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Crazy Ex-Girlfriend Triumphs in Its First Season

Crazy Ex-Girlfriend Triumphs in Its First Season

Crazy Ex-Girlfriend ended its first season this past Monday on a high note. The show, created by Rachel Bloom and Aline Brosh McKenna, stars Bloom as the titular ex-girlfriend, Rebecca Bunch. After running into a high school ex-boyfriend with whom she remains infatuated, Rebecca impulsively decides to move from New York City to West Covina, California to be closer to him. With its rapid-fire comedic delivery and thoughtful songs, the show manages to convey mental illness in a meaningful and complex way.

Crazy Ex-Girlfriend belongs to the oft-mocked and rarely successful genre of television musicals. Whether dramas or comedies, one of the genre’s major weaknesses comes from the simple fact that they’re television shows. In a feature film, more time and money could be spent on a small number of songs to craft scenes that help to develop the characters and show off their deepest emotions. Television musicals attempt the same thing, but have to craft enough songs to last a whole season and with much smaller budgets. Constance Grady also writes at Vox about how other TV musicals like Glee and Smash lost credibility by completely changing character personalities to make them fit with a particular song. In contrast, Crazy Ex-Girlfriend’s songs are always appropriate to a character’s personality.

Bloom has been writing and filming videos for funny songs for years now. Early videos like “Historically Accurate Disney Princess Song” and “Die When I’m Young” examine feminism and pop culture effortlessly. The triumph of her Crazy Ex-Girlfriend songs like “The Sexy Getting Ready Song” and “Settle for Me” is how hilarious they manage to be while still developing Rebecca and her friends. Bloom often shows off her body in ways that make use of her excellent physical comedy skills. The musical numbers also find the perfect style for each song, whether it’s a French cabaret number or a country daddy ballad (see “Sexy French Depression” and “I Love My Daughter (But Not in a Creepy Way).”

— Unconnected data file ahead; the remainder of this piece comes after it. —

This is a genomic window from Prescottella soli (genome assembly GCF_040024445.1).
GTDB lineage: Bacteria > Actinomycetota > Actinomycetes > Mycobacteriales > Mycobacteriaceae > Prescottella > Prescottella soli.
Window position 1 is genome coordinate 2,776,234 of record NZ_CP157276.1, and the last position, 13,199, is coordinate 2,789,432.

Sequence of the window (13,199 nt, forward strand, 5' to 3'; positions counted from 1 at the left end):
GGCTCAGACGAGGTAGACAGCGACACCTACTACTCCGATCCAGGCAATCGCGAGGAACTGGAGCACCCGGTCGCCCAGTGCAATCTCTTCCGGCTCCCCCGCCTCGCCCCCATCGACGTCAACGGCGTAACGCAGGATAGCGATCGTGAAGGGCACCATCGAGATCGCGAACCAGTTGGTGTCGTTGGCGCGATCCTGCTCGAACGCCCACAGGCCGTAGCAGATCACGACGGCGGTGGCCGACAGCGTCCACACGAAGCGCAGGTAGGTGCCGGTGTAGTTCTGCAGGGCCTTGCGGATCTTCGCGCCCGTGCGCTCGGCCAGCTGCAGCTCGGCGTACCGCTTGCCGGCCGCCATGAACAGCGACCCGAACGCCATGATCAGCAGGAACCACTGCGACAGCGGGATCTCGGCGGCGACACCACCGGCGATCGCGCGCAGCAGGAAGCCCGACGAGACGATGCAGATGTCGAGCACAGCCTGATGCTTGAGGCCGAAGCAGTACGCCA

Another great strength of the show is how carefully it depicts Rebecca’s mental illness. Rebecca suffers from periodic depression and anxiety, perhaps even mania. The show mines her mental illness for comedy, yet never feels mean-spirited. Quite the contrary, it actively destigmatizes her condition by portraying her as someone who is still accomplished and capable of overcoming hurdles. The show is also bright and optimistic, which allows it to deal with Rebecca’s mental illness frankly without become hopelessly melancholy.

In addition to its frank depiction of mental illness, Crazy Ex-Girlfriend dares to show characters who rarely show up on television. Rebecca’s beloved, Josh Chan, plays an Asian bro. It’s a kind of character that has barely been represented on TV, and feels particularly fresh because of it. The roles that Josh and his competitor Greg play also strengthen the show. Usually the desired man in a romantic comedy ends up being cold and detached from his admirer, but Josh is one of the warmest and most caring characters found anywhere on television. He’s not particularly bright, but he genuinely tries to make Rebecca comfortable in her new home despite not reciprocating her feelings. Greg is somewhat more traditional as the snarky dark horse who truly cares about Rebecca, but the way he and Josh both seem like equally realistic partners for Rebecca is unusual and intriguing.

Crazy Ex-Girlfriend can’t be considered a hit with audiences, but critical acclaim and Rachel Bloom’s Golden Globe acting award helped the show secure a second season on The CW. It’s hard to predict how the show will continue to develop Rebecca’s obsession with Josh and her struggles with mental illness, but hopefully Bloom will continue to depict Rebecca’s struggles with the same humane spirit the show displayed in its first season.